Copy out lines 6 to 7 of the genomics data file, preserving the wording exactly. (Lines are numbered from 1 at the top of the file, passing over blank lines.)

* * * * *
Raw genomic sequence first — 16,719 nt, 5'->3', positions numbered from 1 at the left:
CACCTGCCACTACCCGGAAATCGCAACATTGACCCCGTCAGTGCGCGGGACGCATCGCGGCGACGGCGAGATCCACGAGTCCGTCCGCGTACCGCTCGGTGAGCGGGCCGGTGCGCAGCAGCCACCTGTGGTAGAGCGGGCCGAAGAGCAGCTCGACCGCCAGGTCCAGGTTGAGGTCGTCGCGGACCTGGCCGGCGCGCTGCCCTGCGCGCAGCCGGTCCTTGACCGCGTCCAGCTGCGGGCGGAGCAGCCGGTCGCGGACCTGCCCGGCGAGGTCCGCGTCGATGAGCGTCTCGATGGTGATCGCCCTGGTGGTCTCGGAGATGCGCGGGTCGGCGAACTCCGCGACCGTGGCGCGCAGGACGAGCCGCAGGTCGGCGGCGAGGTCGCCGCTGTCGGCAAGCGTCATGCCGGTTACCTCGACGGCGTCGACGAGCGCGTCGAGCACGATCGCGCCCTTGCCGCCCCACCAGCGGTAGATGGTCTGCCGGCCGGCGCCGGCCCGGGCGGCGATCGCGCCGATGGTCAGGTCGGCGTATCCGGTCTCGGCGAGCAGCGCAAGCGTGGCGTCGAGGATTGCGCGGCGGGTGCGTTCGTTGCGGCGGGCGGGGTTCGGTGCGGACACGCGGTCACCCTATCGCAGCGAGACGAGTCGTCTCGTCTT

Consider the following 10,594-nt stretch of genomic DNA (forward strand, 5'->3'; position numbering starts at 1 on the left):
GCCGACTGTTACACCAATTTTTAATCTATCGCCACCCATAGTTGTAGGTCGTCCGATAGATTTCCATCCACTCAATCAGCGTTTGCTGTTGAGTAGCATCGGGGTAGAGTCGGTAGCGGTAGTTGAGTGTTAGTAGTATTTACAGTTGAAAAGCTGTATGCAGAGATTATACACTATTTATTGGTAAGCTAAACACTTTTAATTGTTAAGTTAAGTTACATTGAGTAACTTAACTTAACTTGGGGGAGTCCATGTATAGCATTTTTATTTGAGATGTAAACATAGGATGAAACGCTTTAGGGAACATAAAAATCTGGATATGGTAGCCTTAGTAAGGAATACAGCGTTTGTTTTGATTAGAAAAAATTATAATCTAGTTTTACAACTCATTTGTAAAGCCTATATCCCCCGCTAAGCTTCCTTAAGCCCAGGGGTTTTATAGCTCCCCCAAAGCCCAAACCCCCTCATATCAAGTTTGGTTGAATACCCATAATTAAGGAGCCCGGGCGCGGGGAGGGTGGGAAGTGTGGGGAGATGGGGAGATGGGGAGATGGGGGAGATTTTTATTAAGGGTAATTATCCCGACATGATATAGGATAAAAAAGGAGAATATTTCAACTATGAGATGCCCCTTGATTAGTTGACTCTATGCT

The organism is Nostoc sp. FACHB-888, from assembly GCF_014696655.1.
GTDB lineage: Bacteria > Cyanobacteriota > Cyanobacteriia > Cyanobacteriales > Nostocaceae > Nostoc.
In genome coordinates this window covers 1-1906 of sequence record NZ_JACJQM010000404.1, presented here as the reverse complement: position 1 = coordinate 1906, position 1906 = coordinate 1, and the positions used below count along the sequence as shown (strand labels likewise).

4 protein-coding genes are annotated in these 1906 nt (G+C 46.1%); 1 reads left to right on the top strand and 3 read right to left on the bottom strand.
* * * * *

GTDB lineage: Bacteria > Cyanobacteriota > Cyanobacteriia > Cyanobacteriales > Nostocaceae > Nostoc.
In genome coordinates this window covers 1-1906 of sequence record NZ_JACJQM010000404.1, presented here as the reverse complement: position 1 = coordinate 1906, position 1906 = coordinate 1, and the positions used below count along the sequence as shown (strand labels likewise).